Is it common for insurance policies issued in the country you are reporting on to include a pandemic or virus exclusion? Please give a short description of the legal basis and common insurance practice.

Yes

The pandemic or virus exclusion generally used in insurance policies prior to the Covid-19 pandemic generally was usually as a specific exclusion contained within the disease extension itself and was couched on the basis of specific viruses or disease, such as HIV and AIDS, H5N1 and Avian Influenza. Such exclusions, where worded with reference to specific viruses and diseases, invariably did not operate to exclude SARS-CoV-2 and Covid-19, and more often than not did not make any reference to an epidemic or pandemic. Only a handful of policies issued prior to the onset of the Covid-19 pandemic that we have considered included a general exclusion for pandemics and epidemics.

56

Have any courts in the country you are reporting on determined that a pandemic or virus exclusion is void as against public policy in the context of Covid-19? Please give a short description of the legal basis and relevant jurisprudence.

No

57

Have any courts in the country you are reporting on otherwise determined that a pandemic or virus exclusion is unenforceable in response to Covid-19? Please give a short description of the legal basis and relevant jurisprudence.

No

58

If the answer to any of the above questions regarding your country’s jurisprudence was no, please comment on whether there are any other official sources or authorities that have issued contributions to the interpretation of Covid-19 in the context of exclusions.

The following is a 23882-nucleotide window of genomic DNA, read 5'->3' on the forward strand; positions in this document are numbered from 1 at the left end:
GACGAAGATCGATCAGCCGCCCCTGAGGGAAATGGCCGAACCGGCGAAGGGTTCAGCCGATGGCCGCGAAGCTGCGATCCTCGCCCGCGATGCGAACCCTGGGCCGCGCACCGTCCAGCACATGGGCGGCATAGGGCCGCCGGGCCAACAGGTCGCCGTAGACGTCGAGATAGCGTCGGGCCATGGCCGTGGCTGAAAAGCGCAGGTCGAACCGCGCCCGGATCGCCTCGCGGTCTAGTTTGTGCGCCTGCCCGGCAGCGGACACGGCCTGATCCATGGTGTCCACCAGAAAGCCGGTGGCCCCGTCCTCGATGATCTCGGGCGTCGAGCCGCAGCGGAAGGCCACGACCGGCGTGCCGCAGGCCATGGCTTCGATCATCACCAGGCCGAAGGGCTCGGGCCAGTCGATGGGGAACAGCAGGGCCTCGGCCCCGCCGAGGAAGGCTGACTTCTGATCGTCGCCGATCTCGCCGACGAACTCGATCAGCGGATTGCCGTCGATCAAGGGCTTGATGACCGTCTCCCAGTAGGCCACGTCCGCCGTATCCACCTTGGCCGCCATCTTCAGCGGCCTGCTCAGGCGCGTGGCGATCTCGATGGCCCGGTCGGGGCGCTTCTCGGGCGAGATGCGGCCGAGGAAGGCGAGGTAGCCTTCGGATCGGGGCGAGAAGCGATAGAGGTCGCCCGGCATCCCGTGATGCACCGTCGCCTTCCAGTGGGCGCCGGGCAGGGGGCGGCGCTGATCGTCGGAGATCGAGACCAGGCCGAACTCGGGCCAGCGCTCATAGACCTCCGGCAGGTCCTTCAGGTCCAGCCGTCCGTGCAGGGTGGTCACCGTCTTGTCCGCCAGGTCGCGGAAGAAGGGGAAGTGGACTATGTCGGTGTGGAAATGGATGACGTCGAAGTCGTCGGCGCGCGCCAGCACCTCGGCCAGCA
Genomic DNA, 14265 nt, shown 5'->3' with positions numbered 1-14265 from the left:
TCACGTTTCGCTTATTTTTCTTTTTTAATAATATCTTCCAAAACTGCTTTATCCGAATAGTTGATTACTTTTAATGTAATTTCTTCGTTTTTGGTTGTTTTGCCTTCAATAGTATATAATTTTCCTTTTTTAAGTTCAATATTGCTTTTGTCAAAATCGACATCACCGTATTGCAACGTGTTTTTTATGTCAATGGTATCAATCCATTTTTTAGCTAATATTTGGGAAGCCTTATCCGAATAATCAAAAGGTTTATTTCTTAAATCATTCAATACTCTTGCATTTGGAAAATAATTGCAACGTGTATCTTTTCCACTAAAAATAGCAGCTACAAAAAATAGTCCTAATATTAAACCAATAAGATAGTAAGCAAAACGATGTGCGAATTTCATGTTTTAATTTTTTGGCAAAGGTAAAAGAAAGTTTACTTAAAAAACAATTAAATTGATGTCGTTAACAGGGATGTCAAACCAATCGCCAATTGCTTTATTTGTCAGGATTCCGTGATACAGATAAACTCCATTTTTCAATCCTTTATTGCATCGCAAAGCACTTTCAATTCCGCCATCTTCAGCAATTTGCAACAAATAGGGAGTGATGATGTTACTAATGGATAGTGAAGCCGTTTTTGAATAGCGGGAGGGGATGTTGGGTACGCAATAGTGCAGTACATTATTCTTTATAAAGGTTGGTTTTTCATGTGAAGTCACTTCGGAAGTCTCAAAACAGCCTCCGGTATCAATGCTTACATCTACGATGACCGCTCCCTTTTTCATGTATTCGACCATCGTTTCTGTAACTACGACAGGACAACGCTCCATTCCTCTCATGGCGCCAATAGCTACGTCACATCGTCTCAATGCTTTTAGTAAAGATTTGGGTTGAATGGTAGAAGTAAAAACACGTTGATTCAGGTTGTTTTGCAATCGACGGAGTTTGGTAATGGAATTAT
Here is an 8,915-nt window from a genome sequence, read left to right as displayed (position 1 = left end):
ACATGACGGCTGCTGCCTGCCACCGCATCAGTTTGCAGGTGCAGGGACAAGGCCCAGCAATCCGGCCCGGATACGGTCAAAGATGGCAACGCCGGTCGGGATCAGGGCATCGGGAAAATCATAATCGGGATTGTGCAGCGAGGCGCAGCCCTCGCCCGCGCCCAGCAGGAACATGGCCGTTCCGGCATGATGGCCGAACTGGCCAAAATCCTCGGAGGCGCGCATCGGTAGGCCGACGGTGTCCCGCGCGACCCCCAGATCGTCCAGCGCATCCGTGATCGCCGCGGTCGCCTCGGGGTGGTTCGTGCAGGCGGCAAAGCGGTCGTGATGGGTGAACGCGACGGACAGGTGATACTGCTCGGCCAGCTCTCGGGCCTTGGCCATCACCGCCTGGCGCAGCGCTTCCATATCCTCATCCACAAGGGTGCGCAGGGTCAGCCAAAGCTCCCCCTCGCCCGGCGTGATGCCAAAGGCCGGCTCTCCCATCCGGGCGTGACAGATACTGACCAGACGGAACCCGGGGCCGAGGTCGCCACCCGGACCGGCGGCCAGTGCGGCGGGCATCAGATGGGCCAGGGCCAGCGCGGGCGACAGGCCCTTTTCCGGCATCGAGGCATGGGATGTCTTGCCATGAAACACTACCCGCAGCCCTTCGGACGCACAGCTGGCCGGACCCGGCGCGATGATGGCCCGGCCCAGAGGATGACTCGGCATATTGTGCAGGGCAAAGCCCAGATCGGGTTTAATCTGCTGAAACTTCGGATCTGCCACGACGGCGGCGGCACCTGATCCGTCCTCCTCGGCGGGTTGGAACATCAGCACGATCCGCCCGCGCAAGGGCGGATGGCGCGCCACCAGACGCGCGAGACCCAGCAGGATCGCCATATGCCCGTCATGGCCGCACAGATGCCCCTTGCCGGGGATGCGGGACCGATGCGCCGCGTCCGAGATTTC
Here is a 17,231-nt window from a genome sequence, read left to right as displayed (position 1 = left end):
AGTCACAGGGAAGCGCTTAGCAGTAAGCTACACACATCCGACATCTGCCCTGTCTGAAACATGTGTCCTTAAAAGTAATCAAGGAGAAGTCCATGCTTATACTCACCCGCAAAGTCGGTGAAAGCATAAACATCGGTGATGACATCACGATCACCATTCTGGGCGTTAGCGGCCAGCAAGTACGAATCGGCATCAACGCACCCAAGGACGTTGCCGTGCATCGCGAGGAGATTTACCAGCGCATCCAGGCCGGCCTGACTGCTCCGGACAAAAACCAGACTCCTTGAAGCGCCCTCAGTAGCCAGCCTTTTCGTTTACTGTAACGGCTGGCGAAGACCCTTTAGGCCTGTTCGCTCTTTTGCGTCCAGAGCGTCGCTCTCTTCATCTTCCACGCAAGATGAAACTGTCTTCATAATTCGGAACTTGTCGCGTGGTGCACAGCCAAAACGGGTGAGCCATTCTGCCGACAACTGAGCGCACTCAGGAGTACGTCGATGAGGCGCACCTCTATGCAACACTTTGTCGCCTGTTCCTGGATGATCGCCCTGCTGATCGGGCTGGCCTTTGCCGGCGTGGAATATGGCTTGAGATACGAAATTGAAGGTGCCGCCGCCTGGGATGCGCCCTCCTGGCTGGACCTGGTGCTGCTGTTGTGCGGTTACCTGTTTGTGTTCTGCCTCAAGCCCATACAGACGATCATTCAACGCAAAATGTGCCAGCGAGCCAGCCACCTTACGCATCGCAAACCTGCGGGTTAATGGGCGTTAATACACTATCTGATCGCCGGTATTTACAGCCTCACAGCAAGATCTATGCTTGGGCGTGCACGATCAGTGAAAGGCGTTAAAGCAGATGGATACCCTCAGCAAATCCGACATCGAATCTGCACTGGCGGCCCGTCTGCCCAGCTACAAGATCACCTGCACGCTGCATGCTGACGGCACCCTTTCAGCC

N/A

See the comments that follow relating to Regulatory Oversight.

Regulatory oversight

Yes/

No/ N/A

Additional comments, if any.

59

Have insurance regulators in the country you are reporting on issued directives concerning coverage for claims arising out of Covid-19? Please describe the regulations that have been implemented.

No

No directives or regulations were issued. The relevant South African regulators namely the Financial Sector Conduct Authority (FSCA) and the Prudential Authority (PA) issued guidance in the form of regular communications and press releases, which provided direction to the insurance of the regulator’s expectations in relation to BI-related claims. However, these communications, press releases and guidance notes were not binding on the industry.